A San Marino man who drove a pick-up truck affixed with a train horn through a crowd of protesters in Pasadena last year while spewing exhaust on them now faces nearly three years in federal prison on a slate of conspiracy and illegal weapons charges.

Benjamin Jong Ren Hung, 28, in a plea agreement admitted to working with a co-conspirator to lie to gun dealers in Oregon to obtain weapons illegal in California and transport them across state lines, buying five handguns. Last year, he lied again, telling the Oregon dealers he lived in Washington when he bought four rifles and a shotgun.

In this way, Hung built an arsenal of 14 guns illegal in California over seven years, prosecutors for the U.S. Department of Justice said in a statement Thursday. In addition to the rifles and the shotgun, the FBI seized three unregistered short-barreled semi automatic rifles from his home in Lodi after he was arrested on May 31, 2020. Police also took a semi-automatic Glock 26 handgun Hung was armed with on the day of the protest in Old Pasadena.

Authorities seized a large cache of weapons and ammunition allegedly belonging to Benjamin Jong Ren Hung of San Marino, who is charged with driving a pickup truck into a group a protesters on May 31, 2020, in Old Town Pasadena. (Photo courtesy of US District Court for Central California) 

That day, Hung’s customized Dodge pick-up truck — on a raised suspension, with a license plate reading “WAR R1G” and flags related to right-wing extremist groups — was seen barreling toward about 100 protesters gathered on Colorado Boulevard and Fair Oaks Avenue, who were demonstrating against police brutality following the death of George Floyd in Minneapolis.

Hung sped through the intersection, nearly clipping some of the people there, while dark, black exhaust poured out of his tailpipe. Some witnesses said Hung was heard yelling through a megaphone just before he charged at the group.

No one was injured, but Pasadena police arrested him almost immediately on attempted vehicular assault charges. Prosecutors later dropped those charges.

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According to an affidavit filed in September 2020, inside Hung’s truck police found the megaphone, the loaded Glock, a machete, thousands of dollars in cash, and a long metal pipe.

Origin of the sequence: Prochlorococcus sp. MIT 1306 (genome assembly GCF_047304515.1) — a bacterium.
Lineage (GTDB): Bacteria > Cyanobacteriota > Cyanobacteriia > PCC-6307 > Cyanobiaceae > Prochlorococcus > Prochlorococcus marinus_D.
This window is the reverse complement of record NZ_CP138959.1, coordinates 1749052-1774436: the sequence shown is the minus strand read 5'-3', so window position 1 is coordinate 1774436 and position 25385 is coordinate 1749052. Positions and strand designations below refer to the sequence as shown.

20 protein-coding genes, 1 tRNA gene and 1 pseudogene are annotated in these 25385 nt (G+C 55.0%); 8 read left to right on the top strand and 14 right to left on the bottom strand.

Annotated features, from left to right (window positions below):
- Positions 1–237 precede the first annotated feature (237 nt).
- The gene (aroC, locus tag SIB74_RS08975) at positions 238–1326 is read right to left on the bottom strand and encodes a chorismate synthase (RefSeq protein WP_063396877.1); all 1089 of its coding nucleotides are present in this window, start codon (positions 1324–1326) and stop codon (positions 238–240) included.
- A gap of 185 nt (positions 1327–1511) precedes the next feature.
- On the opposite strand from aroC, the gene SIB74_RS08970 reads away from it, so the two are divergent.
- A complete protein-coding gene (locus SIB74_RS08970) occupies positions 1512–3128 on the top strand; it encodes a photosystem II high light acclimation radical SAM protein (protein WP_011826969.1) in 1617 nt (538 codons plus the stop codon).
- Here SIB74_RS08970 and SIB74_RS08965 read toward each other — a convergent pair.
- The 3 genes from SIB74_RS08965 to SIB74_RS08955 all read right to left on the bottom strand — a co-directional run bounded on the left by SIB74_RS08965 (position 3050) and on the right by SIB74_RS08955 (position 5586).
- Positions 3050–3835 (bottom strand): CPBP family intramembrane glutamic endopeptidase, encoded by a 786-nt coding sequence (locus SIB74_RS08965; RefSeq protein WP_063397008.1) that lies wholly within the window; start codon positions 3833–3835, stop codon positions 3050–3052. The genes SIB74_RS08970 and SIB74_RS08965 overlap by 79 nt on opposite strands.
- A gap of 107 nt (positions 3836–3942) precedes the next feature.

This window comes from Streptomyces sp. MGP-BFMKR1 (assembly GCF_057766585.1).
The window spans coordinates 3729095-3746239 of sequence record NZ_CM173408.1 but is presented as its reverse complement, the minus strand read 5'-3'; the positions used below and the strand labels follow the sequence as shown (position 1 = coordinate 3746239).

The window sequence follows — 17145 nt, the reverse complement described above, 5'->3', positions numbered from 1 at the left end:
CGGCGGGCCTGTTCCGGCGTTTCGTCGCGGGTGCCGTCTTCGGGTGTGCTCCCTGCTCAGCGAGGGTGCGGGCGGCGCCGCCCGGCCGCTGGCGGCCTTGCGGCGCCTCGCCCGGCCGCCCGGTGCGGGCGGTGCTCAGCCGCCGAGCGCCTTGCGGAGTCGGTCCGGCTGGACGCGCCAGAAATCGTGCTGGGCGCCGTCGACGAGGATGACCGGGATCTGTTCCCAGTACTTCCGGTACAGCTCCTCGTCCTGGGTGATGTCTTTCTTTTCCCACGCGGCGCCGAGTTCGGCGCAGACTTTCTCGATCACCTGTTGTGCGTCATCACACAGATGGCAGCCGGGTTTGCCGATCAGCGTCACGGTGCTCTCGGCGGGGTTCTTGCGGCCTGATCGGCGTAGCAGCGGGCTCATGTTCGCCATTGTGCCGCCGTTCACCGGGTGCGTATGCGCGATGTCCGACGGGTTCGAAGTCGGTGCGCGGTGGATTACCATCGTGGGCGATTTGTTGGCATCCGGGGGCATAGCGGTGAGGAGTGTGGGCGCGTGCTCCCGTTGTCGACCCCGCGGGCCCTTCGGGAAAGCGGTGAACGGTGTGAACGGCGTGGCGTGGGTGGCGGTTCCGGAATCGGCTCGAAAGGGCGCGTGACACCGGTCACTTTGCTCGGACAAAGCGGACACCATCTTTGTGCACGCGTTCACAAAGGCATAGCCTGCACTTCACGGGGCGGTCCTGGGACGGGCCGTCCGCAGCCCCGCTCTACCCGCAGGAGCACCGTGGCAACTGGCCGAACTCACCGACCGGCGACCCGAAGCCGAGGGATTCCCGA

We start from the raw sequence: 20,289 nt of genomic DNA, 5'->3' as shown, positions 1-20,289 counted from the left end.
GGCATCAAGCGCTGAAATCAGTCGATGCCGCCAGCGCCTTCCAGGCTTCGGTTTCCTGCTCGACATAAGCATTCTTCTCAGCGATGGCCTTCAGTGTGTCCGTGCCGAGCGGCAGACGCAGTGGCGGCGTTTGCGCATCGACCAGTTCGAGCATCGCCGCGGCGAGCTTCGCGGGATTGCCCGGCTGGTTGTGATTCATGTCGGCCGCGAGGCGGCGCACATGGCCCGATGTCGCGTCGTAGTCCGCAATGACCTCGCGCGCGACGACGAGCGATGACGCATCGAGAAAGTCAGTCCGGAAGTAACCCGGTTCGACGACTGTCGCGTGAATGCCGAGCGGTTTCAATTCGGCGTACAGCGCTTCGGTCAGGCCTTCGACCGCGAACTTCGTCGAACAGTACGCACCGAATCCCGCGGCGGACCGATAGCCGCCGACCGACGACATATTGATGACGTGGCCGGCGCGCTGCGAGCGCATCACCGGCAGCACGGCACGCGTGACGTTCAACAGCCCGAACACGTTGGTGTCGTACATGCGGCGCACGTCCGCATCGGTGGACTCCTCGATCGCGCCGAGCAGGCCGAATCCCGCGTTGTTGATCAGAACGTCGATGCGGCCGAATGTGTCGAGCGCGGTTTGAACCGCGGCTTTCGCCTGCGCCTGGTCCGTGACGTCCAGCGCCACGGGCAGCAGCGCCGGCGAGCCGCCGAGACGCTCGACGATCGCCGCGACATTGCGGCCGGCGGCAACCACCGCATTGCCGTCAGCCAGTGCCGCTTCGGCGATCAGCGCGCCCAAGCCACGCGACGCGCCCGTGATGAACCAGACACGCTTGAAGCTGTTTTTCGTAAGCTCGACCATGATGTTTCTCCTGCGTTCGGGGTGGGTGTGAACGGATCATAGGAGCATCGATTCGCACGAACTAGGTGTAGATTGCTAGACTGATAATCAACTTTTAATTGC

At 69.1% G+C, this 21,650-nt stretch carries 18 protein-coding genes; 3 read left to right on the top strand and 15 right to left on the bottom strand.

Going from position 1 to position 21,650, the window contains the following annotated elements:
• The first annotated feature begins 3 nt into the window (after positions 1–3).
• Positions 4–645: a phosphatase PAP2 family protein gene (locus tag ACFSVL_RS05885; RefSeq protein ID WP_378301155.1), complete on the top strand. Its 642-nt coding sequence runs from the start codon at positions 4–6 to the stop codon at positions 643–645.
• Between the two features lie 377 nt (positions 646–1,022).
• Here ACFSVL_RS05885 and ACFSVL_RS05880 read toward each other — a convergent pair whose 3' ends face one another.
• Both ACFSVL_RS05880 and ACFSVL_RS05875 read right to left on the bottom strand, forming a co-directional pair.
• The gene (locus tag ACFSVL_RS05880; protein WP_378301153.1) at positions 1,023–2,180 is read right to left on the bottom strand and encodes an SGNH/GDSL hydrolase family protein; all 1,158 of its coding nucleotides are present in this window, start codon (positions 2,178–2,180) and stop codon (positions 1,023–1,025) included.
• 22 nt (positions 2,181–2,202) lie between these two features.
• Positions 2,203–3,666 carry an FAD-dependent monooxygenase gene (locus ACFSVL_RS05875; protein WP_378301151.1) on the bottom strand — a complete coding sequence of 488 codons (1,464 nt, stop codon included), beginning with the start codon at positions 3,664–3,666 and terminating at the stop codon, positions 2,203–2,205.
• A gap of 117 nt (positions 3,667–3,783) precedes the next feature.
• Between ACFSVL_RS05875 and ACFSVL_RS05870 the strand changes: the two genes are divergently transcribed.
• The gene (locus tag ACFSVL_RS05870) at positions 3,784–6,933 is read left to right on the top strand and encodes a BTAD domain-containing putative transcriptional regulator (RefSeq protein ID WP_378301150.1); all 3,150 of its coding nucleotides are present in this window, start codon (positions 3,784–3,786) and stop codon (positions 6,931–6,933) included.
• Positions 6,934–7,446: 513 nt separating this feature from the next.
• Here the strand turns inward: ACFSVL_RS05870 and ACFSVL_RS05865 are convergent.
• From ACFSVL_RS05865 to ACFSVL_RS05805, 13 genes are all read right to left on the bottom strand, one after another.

Prosecutors said Hung never took the Glock out during the incident — the weapon “remained inside a closed fanny pack beneath the middle seat,” according to the plea agreement.

They wrote that the incident unfolded when Hung was stuck behind a line of cars approaching the intersection. The other cars turned around, but Hung continued, accelerating as he approached. He stopped short of the intersection, then a protester threw an object at the truck. That’s when a woman riding with Hung inside told him to “horn ’em,” referring to the train horn.

Hung sounded the train horn, then sped through the crowd, making a left turn, while the exhaust fumes blew.

Prosecutors alleged Hung scouted the area days before the protest was held. They said he later bragged to friends about his attempt to attack the protesters.

After the incident at the intersection, several witnesses said on social media they saw Hung’s truck in the days before. A passenger inside asked some about where they could find Pasadena protests.

In the same affidavit, prosecutors accused Hung of using his family’s vineyard in Lodi as a training camp to prepare for “civil disorders.”

According to the DOJ, the FBI’s Joint Terrorism Task Force in Los Angeles was involved in the investigation into Hung. The DOJ’s Terrorism and Export Crimes Section assisted in his prosecution.

The plea deal means Hung avoids a total potential sentence of 105 years in prison and more than $2 million in fines.

He was charged with 11 felonies: They included conspiracy, transporting and receiving firearms across state lines, making false statements during gun purchases, and possessing unregistered firearms.

A DOJ spokesman said Hung’s sentencing date has not been scheduled yet.

Attorneys for Hung did not immediately respond to a request for comment.